I have been the proud owner of a garden since last summer. So my family and I are still relative gardening novices. Since we like to try out all kinds of things and always try to do a lot ourselves, the green “four walls” are a great happiness for our little family. We enjoy every second there. It is especially nice to see plants grow and to have a sense of achievement with the harvest. It also opens up space for experimentation: potato cultivation, for example.
In late summer, I was actually too late for planting. But for potatoes, there was still time for winter if conditions were good. Usually, potatoes are planted as early as mid-April, depending on the weather and location. I wanted to try it anyway. Conveniently, I got some old wrinkled organic seed potatoes from a colleague at work.
Without ever having read anything about potato cultivation, I took the hoe in my hand and prepared my bed, planted the wrinkled seed potatoes and a few weeks later, I had a basket full of beautiful potatoes. In retrospect, I intuitively did a lot right. In the meantime, I have picked up a few tips from amateur gardeners. I would like to share my experiences and tips with you here, because growing your own potatoes can be so easy and so much fun. Just try it out.
Tips for growing potatoes
Prepare the bed. It is best to spread your own compost - "golden soil" - on the bed. Everything is ready for planting. Selecting the seed potatoes. Basically, you should check which variety you want to plant and whether your soil is suitable for it. Not every potato variety grows equally well in every soil. Let them pre-sprout. In my case, the potatoes were already pre-sprouted in the bag to such an extent that I could plant them directly. With newly bought seed potatoes, I recommend letting them pre-sprout. This makes the potatoes more resistant to blight. Make furrows. The row distance between the furrows should be 50 cm. You can get a straight furrow with a rope attached to two sticks, along which you can pull the furrow. The depth should be around 8-10 cm. Plant the potatoes. Place the seed potatoes in the furrows at a distance of 30-35 cm, with the germ upwards. Press down and cover with a little soil to create a small mound. Care during growth. After only two weeks, the first shoots are visible. So that many daughter tubers can be formed, soil must now be piled up again and again. To do this, simply place soil on the fresh green shoots so that nothing is visible. The soil is piled up until the first bright yellow flowers appear. At first I was a bit shy about covering the plants. But this is the only way to ensure that there are no green, inedible tubers, that the soil remains loose and that you keep the weeds in check at the same time. Water properly. If the soil starts to dry out, don't forget to water. But do not water too much, otherwise the tubers can rot very quickly. Recognise harvest time. As soon as the green of the potato starts to wilt, the potatoes are ready for harvest.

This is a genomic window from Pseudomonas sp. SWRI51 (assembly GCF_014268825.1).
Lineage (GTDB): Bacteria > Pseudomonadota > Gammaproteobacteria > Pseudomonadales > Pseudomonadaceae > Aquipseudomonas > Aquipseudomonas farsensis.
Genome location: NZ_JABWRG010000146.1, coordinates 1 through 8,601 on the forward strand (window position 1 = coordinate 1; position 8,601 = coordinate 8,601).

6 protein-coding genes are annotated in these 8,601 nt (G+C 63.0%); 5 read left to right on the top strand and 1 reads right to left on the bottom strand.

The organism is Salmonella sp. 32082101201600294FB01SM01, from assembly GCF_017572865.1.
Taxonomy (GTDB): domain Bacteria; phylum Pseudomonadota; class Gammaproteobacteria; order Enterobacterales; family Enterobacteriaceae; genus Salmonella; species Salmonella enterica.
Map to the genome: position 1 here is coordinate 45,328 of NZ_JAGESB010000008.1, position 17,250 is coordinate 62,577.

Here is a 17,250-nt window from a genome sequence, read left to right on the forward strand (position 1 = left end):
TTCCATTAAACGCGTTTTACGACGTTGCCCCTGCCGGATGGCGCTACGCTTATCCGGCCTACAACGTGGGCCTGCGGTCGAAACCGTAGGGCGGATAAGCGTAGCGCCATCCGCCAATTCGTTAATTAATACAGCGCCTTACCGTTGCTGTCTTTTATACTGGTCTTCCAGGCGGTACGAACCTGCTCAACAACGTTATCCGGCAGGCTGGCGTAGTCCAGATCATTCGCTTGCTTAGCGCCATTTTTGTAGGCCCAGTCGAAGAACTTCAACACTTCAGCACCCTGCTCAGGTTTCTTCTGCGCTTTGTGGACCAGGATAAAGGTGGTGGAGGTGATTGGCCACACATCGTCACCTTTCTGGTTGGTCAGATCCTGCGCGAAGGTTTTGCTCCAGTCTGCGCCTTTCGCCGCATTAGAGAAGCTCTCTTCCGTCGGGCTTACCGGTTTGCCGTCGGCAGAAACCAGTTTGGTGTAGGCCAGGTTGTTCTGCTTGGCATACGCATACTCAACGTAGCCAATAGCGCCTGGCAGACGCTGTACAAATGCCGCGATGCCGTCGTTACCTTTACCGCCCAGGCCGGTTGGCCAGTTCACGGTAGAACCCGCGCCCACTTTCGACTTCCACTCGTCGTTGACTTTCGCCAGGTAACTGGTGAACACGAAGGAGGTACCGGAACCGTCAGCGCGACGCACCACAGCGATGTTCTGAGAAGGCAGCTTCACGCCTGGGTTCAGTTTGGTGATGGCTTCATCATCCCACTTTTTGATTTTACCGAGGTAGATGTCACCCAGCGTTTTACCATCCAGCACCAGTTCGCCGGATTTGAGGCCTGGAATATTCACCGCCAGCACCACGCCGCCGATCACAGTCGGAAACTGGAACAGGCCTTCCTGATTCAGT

Growing potatoes on the balcony
If you don’t have a garden, you can grow your own potatoes even in a small space: With planting bags or special potato pots like the Potato Pot. One advantage of this is that you don’t have to worry about nematodes or other pests like voles.
Experience with late summer planting
As I was quite late, I was very curious whether this would work at all and whether there would be enough sunshine to let the potatoes grow. After seven weeks, the first positive surprise: there were many, small and also considerably large tubers attached to the mother tuber. My little son was amazed, because he followed the whole process closely.
A week later – in the middle of October – I harvested almost all the remaining potatoes. I simply didn’t want to take any more risks of having my first positive and somewhat naïve attempt at growing this great tuber spoiled by the cold. Besides, word had spread to the voles in our garden that there was something fine to eat for Thanksgiving.
I hope I have encouraged you to give it a try and wish you every success – and above all a good appetite.
I have 30 years of experience and i started this website to see if i could try and share my knowledge to help you.
With a degree a Horticulture BSc (Hons)
I have worked as a horticulture specialist lead gardener, garden landscaper, and of course i am a hobby gardener at home in my own garden.
Please if you have any questions leave them on the article and i will get back to you personally.